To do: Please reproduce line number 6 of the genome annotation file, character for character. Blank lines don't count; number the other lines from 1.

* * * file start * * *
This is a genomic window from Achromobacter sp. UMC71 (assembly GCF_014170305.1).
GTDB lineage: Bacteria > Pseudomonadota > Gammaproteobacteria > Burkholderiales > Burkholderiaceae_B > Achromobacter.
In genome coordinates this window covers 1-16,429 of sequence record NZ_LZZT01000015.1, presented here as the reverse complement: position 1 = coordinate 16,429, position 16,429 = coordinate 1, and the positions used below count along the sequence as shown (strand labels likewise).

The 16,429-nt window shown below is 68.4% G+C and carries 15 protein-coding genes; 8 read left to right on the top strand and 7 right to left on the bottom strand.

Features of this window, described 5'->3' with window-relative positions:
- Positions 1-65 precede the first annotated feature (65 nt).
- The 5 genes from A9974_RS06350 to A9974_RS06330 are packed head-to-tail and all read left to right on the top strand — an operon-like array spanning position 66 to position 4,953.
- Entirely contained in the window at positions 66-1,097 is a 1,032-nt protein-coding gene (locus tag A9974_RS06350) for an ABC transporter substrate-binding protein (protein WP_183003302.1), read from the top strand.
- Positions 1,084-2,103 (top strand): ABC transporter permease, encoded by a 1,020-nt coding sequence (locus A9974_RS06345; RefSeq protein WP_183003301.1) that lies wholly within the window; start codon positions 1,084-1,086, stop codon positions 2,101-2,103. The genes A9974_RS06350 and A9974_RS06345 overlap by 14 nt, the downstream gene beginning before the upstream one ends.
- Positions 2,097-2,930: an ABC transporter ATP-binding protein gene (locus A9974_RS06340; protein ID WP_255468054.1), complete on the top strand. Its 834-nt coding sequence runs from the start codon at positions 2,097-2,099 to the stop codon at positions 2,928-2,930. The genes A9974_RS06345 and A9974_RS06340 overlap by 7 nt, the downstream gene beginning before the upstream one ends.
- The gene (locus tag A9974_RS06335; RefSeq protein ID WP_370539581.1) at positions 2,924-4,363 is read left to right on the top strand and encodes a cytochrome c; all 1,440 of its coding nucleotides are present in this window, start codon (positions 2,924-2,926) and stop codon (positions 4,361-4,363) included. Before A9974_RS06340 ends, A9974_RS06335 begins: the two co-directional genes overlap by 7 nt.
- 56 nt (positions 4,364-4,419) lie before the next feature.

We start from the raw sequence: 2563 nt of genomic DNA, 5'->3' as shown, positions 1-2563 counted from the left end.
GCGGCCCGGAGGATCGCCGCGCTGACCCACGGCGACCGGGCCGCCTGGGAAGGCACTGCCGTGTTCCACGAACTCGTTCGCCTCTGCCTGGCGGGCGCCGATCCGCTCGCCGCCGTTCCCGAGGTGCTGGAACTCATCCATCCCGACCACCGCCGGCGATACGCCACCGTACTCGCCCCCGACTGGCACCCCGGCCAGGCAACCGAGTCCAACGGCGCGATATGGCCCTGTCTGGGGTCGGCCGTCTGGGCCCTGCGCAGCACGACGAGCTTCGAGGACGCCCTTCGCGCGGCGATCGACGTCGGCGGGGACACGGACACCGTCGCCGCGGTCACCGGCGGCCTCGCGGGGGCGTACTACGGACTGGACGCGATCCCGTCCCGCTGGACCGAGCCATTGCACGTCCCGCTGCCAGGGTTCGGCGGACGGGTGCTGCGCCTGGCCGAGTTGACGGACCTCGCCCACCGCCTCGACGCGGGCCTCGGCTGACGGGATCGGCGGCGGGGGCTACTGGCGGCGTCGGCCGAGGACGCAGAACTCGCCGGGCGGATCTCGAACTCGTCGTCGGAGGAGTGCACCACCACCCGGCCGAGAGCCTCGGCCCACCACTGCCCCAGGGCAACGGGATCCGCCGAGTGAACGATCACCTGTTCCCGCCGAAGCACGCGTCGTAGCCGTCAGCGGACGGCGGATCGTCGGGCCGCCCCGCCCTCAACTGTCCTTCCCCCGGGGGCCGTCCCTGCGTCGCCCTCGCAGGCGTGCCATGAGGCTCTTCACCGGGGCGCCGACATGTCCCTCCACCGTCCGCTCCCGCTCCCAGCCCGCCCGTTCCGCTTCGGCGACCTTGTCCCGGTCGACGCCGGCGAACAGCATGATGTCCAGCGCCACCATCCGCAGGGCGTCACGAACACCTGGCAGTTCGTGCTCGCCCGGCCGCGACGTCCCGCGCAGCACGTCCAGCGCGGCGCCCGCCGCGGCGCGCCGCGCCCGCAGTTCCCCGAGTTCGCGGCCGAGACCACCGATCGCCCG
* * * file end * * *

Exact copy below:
- Positions 1-65 precede the first annotated feature (65 nt).